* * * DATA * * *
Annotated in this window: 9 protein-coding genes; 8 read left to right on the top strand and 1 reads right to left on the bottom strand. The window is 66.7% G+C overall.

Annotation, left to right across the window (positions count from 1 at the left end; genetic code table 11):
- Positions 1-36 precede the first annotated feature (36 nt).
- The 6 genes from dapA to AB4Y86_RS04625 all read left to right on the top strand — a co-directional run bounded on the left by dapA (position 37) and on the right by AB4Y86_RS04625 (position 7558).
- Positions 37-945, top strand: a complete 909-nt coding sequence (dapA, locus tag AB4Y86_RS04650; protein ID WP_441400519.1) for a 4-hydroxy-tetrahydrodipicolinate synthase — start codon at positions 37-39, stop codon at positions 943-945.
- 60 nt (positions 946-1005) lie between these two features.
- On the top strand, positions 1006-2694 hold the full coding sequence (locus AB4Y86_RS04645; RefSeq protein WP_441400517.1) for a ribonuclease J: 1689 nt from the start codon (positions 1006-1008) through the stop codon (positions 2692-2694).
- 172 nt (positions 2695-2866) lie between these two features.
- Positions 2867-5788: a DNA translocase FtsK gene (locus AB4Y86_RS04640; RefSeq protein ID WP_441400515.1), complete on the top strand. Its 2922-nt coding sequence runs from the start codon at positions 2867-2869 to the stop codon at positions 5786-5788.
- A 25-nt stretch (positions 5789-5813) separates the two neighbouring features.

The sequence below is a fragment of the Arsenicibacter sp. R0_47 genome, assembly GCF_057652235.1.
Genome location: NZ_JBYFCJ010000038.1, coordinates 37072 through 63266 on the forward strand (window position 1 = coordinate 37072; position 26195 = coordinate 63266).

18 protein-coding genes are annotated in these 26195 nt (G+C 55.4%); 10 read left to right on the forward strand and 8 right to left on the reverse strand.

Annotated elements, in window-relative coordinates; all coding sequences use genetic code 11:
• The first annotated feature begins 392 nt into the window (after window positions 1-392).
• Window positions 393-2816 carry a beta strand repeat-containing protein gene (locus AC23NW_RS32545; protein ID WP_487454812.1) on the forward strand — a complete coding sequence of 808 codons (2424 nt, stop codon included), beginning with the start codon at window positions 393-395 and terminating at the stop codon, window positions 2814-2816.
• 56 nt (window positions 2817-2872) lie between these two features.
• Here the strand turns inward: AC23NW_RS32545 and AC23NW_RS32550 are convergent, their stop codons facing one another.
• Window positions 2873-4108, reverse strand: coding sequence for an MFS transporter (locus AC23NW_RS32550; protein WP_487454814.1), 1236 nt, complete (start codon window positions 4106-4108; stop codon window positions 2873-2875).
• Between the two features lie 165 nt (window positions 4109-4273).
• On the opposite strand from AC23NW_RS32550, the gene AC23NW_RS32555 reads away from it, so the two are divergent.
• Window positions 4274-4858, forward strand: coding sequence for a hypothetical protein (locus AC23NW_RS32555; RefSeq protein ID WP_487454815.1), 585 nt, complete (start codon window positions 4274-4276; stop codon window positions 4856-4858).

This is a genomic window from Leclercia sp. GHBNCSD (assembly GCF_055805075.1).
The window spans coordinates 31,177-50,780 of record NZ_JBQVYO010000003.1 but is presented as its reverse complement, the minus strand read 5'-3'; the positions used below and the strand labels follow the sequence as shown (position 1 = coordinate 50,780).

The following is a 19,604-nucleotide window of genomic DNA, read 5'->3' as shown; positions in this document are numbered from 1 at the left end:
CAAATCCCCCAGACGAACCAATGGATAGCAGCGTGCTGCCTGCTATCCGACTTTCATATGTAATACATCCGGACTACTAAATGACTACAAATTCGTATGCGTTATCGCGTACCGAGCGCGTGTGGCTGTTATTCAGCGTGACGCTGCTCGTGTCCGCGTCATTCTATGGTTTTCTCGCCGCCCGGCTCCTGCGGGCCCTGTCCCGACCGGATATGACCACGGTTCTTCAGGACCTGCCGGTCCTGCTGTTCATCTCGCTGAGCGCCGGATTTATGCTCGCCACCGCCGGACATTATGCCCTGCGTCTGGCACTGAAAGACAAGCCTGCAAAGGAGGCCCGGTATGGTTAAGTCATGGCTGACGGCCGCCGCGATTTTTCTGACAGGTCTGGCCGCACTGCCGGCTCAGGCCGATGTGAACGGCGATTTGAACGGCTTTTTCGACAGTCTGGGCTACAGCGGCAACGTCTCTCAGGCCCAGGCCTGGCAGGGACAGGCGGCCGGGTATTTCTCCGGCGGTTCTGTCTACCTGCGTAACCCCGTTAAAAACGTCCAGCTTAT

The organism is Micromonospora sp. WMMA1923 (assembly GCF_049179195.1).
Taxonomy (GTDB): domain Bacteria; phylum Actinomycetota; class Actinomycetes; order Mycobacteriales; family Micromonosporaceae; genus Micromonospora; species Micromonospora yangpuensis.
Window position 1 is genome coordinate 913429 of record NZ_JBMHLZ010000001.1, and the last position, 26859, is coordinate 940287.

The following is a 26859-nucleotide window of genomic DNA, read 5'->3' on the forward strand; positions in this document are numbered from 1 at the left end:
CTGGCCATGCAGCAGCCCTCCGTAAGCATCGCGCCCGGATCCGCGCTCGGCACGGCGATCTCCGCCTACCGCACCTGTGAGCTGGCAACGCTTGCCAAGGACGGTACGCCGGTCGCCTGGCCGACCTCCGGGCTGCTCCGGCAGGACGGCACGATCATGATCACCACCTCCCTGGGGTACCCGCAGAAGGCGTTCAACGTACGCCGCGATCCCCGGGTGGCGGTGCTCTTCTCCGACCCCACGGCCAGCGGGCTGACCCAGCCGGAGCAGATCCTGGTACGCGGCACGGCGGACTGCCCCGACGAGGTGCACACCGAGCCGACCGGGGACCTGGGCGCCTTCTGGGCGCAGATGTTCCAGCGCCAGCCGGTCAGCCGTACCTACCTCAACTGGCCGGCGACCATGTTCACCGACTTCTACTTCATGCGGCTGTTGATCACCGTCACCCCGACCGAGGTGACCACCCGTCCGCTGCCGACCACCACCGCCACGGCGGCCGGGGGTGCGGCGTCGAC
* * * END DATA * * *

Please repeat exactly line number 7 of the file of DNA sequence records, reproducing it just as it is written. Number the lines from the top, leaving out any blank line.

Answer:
- On the top strand, positions 1006-2694 hold the full coding sequence (locus AB4Y86_RS04645; RefSeq protein WP_441400517.1) for a ribonuclease J: 1689 nt from the start codon (positions 1006-1008) through the stop codon (positions 2692-2694).